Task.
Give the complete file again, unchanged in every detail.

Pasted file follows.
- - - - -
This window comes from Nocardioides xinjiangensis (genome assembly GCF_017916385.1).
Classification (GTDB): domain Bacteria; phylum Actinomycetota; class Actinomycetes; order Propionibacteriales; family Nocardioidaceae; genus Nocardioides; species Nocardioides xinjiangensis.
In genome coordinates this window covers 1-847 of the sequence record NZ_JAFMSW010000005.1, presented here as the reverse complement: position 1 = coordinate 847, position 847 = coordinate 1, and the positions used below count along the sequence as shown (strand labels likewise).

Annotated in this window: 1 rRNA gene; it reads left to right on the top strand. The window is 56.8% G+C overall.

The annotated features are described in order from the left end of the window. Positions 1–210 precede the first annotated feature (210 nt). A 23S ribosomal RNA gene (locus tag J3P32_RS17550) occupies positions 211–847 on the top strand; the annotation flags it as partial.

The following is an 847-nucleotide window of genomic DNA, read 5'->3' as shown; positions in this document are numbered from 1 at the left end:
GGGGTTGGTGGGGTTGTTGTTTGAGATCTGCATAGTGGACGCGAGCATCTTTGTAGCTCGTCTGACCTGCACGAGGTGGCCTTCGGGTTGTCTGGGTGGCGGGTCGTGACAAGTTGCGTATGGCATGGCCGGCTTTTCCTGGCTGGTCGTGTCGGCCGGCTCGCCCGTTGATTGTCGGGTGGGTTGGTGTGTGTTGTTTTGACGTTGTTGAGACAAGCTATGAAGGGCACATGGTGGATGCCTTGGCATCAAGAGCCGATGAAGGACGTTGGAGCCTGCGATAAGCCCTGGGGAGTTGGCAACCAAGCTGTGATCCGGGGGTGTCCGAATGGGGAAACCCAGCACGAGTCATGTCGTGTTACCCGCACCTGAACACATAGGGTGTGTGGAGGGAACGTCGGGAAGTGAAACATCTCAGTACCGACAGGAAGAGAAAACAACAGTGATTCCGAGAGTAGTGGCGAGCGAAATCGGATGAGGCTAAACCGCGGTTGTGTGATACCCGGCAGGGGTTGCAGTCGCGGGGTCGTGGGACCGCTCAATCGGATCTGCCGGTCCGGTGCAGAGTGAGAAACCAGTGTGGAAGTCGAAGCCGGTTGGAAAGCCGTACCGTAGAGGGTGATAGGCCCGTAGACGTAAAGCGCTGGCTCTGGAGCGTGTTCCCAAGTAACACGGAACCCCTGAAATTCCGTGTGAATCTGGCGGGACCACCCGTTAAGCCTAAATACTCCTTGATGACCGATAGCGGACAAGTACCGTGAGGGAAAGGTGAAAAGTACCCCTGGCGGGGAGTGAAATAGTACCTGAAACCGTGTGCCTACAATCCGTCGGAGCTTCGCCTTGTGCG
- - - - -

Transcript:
This window comes from Nocardioides xinjiangensis (genome assembly GCF_017916385.1).
Classification (GTDB): domain Bacteria; phylum Actinomycetota; class Actinomycetes; order Propionibacteriales; family Nocardioidaceae; genus Nocardioides; species Nocardioides xinjiangensis.
In genome coordinates this window covers 1-847 of the sequence record NZ_JAFMSW010000005.1, presented here as the reverse complement: position 1 = coordinate 847, position 847 = coordinate 1, and the positions used below count along the sequence as shown (strand labels likewise).

Annotated in this window: 1 rRNA gene; it reads left to right on the top strand. The window is 56.8% G+C overall.

The annotated features are described in order from the left end of the window. Positions 1–210 precede the first annotated feature (210 nt). A 23S ribosomal RNA gene (locus tag J3P32_RS17550) occupies positions 211–847 on the top strand; the annotation flags it as partial.

The following is an 847-nucleotide window of genomic DNA, read 5'->3' as shown; positions in this document are numbered from 1 at the left end:
GGGGTTGGTGGGGTTGTTGTTTGAGATCTGCATAGTGGACGCGAGCATCTTTGTAGCTCGTCTGACCTGCACGAGGTGGCCTTCGGGTTGTCTGGGTGGCGGGTCGTGACAAGTTGCGTATGGCATGGCCGGCTTTTCCTGGCTGGTCGTGTCGGCCGGCTCGCCCGTTGATTGTCGGGTGGGTTGGTGTGTGTTGTTTTGACGTTGTTGAGACAAGCTATGAAGGGCACATGGTGGATGCCTTGGCATCAAGAGCCGATGAAGGACGTTGGAGCCTGCGATAAGCCCTGGGGAGTTGGCAACCAAGCTGTGATCCGGGGGTGTCCGAATGGGGAAACCCAGCACGAGTCATGTCGTGTTACCCGCACCTGAACACATAGGGTGTGTGGAGGGAACGTCGGGAAGTGAAACATCTCAGTACCGACAGGAAGAGAAAACAACAGTGATTCCGAGAGTAGTGGCGAGCGAAATCGGATGAGGCTAAACCGCGGTTGTGTGATACCCGGCAGGGGTTGCAGTCGCGGGGTCGTGGGACCGCTCAATCGGATCTGCCGGTCCGGTGCAGAGTGAGAAACCAGTGTGGAAGTCGAAGCCGGTTGGAAAGCCGTACCGTAGAGGGTGATAGGCCCGTAGACGTAAAGCGCTGGCTCTGGAGCGTGTTCCCAAGTAACACGGAACCCCTGAAATTCCGTGTGAATCTGGCGGGACCACCCGTTAAGCCTAAATACTCCTTGATGACCGATAGCGGACAAGTACCGTGAGGGAAAGGTGAAAAGTACCCCTGGCGGGGAGTGAAATAGTACCTGAAACCGTGTGCCTACAATCCGTCGGAGCTTCGCCTTGTGCG